There are no Angels in Calais : The impact of French migration policies on the migrants of Calais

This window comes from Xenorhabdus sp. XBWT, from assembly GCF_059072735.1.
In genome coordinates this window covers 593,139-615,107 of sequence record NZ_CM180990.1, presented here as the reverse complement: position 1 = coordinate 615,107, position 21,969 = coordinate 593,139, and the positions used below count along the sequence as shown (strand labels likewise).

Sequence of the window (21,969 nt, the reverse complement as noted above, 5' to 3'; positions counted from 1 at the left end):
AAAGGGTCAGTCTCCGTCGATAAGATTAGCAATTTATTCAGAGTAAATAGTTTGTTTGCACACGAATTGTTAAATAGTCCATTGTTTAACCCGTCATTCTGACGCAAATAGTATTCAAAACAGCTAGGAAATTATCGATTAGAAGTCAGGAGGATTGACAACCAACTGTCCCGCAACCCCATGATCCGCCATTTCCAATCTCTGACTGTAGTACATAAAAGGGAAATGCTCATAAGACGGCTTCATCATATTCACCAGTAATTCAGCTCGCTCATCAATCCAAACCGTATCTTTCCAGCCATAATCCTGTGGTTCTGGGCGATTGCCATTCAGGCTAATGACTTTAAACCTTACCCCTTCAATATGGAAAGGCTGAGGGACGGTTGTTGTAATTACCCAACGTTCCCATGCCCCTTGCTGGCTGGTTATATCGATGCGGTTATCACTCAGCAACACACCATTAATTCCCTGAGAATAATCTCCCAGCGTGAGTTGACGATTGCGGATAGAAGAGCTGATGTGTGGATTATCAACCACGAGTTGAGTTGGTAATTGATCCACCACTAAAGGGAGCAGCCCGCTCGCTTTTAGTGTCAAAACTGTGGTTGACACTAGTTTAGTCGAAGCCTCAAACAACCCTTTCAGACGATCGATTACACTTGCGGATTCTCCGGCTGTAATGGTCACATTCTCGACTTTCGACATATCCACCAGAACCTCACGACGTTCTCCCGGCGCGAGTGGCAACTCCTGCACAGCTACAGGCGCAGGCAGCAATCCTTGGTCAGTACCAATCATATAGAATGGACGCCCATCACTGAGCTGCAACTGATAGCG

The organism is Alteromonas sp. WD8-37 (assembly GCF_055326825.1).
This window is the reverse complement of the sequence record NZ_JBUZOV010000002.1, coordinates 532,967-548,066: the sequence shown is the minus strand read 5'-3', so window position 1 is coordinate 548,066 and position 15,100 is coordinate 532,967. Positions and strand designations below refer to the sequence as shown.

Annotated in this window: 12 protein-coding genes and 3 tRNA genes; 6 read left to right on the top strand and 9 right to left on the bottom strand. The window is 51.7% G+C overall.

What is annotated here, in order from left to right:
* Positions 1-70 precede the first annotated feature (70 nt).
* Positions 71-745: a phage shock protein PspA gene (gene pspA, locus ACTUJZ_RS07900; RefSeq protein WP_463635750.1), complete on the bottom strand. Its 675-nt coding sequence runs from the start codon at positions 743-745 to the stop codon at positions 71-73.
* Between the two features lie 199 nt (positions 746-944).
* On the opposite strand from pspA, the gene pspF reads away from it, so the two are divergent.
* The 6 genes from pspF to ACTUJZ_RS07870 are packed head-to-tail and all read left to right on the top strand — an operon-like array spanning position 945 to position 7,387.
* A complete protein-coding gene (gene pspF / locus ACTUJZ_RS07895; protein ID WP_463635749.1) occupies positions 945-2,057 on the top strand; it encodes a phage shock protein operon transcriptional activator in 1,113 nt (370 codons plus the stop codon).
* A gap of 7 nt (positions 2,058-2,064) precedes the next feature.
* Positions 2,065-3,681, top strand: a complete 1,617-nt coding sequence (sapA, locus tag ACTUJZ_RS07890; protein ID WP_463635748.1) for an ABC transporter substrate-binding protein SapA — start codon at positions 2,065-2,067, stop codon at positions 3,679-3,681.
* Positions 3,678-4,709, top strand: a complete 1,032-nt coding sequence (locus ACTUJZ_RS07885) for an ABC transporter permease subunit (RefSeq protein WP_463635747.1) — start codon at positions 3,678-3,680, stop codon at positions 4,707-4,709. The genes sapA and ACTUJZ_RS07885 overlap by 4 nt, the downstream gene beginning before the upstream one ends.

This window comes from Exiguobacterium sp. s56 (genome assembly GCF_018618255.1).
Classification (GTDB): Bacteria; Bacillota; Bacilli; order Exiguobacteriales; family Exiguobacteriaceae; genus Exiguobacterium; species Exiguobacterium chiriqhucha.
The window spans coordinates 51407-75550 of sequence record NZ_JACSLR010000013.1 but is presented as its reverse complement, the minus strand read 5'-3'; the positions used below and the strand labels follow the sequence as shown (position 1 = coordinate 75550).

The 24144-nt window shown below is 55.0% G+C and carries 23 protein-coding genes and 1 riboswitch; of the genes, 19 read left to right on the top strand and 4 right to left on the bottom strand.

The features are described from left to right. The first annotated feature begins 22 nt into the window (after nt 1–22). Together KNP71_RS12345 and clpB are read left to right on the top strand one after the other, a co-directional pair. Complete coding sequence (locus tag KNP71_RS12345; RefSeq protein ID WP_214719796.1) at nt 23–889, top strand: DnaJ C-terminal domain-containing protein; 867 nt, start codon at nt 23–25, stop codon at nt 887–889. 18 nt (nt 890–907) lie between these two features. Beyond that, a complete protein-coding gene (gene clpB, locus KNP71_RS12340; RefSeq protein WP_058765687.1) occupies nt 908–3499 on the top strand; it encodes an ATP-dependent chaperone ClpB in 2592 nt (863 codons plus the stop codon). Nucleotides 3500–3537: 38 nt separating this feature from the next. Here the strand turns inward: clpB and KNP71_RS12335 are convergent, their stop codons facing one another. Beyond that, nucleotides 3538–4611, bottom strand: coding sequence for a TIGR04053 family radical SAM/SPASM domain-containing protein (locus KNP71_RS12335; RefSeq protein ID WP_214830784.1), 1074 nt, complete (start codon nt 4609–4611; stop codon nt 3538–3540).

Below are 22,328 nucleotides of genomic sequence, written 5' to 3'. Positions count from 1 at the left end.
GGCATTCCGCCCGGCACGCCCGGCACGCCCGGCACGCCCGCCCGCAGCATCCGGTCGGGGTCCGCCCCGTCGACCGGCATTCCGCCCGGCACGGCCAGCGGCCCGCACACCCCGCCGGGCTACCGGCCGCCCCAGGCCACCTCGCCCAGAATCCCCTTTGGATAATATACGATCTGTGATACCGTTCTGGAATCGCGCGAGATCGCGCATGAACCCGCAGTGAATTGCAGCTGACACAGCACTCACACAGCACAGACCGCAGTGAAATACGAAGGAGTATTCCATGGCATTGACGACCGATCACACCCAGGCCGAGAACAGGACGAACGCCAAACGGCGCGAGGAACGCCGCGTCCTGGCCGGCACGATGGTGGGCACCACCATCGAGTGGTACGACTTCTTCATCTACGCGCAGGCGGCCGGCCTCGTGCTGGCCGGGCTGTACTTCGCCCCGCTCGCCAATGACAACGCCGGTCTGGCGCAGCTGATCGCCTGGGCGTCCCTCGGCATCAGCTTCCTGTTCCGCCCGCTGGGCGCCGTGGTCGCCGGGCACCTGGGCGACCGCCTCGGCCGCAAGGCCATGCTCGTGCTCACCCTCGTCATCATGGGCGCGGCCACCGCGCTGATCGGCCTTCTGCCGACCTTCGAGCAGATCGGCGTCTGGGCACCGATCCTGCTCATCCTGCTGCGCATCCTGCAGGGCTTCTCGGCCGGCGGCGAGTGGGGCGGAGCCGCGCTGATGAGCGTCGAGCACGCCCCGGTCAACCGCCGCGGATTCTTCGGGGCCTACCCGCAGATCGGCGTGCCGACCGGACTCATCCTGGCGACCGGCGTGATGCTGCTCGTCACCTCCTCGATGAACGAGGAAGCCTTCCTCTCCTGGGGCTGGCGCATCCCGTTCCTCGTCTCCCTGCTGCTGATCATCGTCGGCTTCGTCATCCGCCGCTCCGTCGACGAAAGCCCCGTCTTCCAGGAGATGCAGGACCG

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Calais, where France almost touches Great-Britain, is one of the many spots in Europe where immigration is highly visible. Because of its location, it has been an important knot for immigrants trying to reach the United Kingdom. In September 2009 a large improvised camp near the city (called La Jungle), in which hundreds of migrants resided, was destroyed by the French police. In that time it generated a lot of attention, both positive and negative. Now that we are more than a year further, it is time to make up the account. Has the dismantlement been successful? And what are the consequences of the attempt to diminish immigration for the individual migrant? In the underlying case study, these questions will be clarified. Although this will result in a picture of the situation in Calais in specific, it can (and should) be seen as a test to immigration policies in Europe in general. I will argue that diverse processes are taking place which are a genuine threat to the immigrant. Dehumanization, criminalization and exploitation are visible in Calais, and without a doubt throughout the rest of Europe as well. Ultimately I will suggest that this is the price to be paid if countries wish to think in terms of people who are ‘welcome’ and who are ‘unwelcome’. Illegalizing people is at the basis of the identified problems.
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